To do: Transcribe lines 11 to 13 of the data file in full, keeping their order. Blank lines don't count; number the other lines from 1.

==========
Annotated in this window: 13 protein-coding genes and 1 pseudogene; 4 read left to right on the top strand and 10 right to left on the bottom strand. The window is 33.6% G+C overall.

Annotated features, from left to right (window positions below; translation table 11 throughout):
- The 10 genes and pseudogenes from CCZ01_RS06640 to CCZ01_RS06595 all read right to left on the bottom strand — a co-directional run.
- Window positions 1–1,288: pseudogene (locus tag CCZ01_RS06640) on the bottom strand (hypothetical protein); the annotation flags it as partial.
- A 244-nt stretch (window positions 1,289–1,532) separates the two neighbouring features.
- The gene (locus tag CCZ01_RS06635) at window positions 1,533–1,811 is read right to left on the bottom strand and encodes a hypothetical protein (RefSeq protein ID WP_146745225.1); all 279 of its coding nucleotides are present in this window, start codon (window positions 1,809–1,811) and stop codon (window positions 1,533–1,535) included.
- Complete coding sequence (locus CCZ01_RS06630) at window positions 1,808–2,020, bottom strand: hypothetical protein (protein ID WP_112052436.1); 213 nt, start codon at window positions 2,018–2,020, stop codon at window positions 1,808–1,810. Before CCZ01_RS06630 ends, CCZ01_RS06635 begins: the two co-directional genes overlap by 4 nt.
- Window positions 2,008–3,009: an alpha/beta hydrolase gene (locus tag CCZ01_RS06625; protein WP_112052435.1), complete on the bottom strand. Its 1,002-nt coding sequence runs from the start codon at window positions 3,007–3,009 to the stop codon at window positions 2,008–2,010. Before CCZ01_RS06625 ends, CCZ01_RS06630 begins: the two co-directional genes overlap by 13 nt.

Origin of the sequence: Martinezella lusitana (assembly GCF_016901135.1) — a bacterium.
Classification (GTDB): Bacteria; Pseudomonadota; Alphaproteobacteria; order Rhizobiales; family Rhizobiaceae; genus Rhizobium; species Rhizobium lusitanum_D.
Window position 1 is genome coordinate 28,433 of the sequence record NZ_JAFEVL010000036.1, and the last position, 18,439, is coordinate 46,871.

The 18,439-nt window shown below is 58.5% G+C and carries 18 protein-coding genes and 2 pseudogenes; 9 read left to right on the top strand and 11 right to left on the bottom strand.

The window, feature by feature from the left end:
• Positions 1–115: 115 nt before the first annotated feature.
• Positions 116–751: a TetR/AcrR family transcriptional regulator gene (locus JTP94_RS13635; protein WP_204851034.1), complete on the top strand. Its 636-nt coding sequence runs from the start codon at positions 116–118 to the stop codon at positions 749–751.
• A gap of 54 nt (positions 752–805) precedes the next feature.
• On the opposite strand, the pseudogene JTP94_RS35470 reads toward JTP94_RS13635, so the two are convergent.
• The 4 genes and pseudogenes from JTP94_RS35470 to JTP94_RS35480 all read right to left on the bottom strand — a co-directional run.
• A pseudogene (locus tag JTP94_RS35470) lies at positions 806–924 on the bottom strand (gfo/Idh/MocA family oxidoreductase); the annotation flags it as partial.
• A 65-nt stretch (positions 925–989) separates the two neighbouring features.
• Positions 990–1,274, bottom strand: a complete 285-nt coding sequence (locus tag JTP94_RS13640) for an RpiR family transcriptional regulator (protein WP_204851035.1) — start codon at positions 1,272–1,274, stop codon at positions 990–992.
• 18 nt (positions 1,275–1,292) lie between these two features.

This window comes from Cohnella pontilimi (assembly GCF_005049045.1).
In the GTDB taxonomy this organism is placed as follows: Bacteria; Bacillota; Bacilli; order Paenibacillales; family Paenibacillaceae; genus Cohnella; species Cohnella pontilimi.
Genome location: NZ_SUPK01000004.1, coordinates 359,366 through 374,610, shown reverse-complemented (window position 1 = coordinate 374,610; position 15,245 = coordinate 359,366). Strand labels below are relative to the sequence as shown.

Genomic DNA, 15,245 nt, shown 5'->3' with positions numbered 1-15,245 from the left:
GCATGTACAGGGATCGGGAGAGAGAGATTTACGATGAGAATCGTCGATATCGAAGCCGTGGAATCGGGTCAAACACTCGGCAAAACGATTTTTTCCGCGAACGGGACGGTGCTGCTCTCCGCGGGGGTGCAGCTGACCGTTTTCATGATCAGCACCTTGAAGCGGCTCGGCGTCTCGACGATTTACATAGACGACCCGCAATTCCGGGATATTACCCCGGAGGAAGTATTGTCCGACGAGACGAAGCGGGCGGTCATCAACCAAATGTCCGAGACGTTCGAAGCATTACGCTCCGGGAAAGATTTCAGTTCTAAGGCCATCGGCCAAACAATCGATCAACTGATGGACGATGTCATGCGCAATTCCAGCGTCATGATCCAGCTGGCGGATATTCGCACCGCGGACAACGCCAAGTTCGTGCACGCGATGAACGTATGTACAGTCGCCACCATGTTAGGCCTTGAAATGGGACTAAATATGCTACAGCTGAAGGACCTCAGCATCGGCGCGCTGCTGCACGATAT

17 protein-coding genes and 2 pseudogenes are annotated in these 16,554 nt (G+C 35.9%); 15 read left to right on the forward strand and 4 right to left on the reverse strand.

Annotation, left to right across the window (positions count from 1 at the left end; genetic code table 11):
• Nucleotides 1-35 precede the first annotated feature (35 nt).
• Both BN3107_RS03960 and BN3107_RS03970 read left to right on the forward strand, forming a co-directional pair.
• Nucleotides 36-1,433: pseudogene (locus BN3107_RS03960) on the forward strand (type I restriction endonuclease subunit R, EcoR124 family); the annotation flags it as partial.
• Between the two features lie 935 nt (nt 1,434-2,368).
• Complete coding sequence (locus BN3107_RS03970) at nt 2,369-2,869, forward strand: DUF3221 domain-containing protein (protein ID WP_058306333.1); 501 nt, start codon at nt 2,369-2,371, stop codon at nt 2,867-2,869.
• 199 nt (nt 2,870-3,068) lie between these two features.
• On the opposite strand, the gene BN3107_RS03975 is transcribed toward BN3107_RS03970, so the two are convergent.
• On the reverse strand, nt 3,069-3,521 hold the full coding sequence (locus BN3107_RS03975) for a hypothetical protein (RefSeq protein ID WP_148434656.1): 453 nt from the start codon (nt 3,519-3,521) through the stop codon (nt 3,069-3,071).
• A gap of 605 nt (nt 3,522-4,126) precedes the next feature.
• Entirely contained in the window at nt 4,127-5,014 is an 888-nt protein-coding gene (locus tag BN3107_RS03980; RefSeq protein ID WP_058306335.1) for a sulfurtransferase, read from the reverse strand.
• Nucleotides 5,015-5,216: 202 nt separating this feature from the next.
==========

Window position 1 is genome coordinate 28,433 of the sequence record NZ_JAFEVL010000036.1, and the last position, 18,439, is coordinate 46,871.

The 18,439-nt window shown below is 58.5% G+C and carries 18 protein-coding genes and 2 pseudogenes; 9 read left to right on the top strand and 11 right to left on the bottom strand.

The window, feature by feature from the left end: